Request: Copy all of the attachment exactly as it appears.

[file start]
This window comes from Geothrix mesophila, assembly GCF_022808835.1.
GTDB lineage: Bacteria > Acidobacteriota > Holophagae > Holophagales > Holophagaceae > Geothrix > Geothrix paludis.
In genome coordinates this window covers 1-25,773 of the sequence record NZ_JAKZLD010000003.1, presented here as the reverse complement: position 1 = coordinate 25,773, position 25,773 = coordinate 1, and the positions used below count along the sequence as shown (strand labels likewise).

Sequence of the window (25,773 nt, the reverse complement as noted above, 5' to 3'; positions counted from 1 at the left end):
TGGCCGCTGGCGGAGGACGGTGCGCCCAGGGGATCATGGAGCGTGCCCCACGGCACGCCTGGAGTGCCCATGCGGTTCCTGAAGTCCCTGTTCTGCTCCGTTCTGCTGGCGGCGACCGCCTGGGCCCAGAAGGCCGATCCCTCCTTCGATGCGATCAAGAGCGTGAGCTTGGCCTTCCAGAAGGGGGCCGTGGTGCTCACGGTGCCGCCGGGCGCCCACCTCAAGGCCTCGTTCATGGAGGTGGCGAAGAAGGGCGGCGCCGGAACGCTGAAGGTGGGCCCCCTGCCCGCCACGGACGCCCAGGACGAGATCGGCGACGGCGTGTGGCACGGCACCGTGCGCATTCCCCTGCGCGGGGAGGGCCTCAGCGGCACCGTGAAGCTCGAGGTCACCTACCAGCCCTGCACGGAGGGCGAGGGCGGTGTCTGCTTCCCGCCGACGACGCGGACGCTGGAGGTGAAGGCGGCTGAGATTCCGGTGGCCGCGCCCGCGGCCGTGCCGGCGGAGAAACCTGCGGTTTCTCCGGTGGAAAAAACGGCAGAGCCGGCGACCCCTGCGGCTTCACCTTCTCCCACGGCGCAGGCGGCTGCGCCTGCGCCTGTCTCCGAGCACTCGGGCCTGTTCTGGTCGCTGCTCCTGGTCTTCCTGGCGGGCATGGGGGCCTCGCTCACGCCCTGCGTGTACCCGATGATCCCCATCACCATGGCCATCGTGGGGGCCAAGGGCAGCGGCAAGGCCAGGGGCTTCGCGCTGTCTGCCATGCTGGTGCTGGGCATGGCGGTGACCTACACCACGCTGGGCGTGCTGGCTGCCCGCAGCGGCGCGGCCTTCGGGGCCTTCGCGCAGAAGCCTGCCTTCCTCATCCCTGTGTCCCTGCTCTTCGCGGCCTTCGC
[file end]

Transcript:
This window comes from Geothrix mesophila, assembly GCF_022808835.1.
GTDB lineage: Bacteria > Acidobacteriota > Holophagae > Holophagales > Holophagaceae > Geothrix > Geothrix paludis.
In genome coordinates this window covers 1-25,773 of the sequence record NZ_JAKZLD010000003.1, presented here as the reverse complement: position 1 = coordinate 25,773, position 25,773 = coordinate 1, and the positions used below count along the sequence as shown (strand labels likewise).

Sequence of the window (25,773 nt, the reverse complement as noted above, 5' to 3'; positions counted from 1 at the left end):
TGGCCGCTGGCGGAGGACGGTGCGCCCAGGGGATCATGGAGCGTGCCCCACGGCACGCCTGGAGTGCCCATGCGGTTCCTGAAGTCCCTGTTCTGCTCCGTTCTGCTGGCGGCGACCGCCTGGGCCCAGAAGGCCGATCCCTCCTTCGATGCGATCAAGAGCGTGAGCTTGGCCTTCCAGAAGGGGGCCGTGGTGCTCACGGTGCCGCCGGGCGCCCACCTCAAGGCCTCGTTCATGGAGGTGGCGAAGAAGGGCGGCGCCGGAACGCTGAAGGTGGGCCCCCTGCCCGCCACGGACGCCCAGGACGAGATCGGCGACGGCGTGTGGCACGGCACCGTGCGCATTCCCCTGCGCGGGGAGGGCCTCAGCGGCACCGTGAAGCTCGAGGTCACCTACCAGCCCTGCACGGAGGGCGAGGGCGGTGTCTGCTTCCCGCCGACGACGCGGACGCTGGAGGTGAAGGCGGCTGAGATTCCGGTGGCCGCGCCCGCGGCCGTGCCGGCGGAGAAACCTGCGGTTTCTCCGGTGGAAAAAACGGCAGAGCCGGCGACCCCTGCGGCTTCACCTTCTCCCACGGCGCAGGCGGCTGCGCCTGCGCCTGTCTCCGAGCACTCGGGCCTGTTCTGGTCGCTGCTCCTGGTCTTCCTGGCGGGCATGGGGGCCTCGCTCACGCCCTGCGTGTACCCGATGATCCCCATCACCATGGCCATCGTGGGGGCCAAGGGCAGCGGCAAGGCCAGGGGCTTCGCGCTGTCTGCCATGCTGGTGCTGGGCATGGCGGTGACCTACACCACGCTGGGCGTGCTGGCTGCCCGCAGCGGCGCGGCCTTCGGGGCCTTCGCGCAGAAGCCTGCCTTCCTCATCCCTGTGTCCCTGCTCTTCGCGGCCTTCGC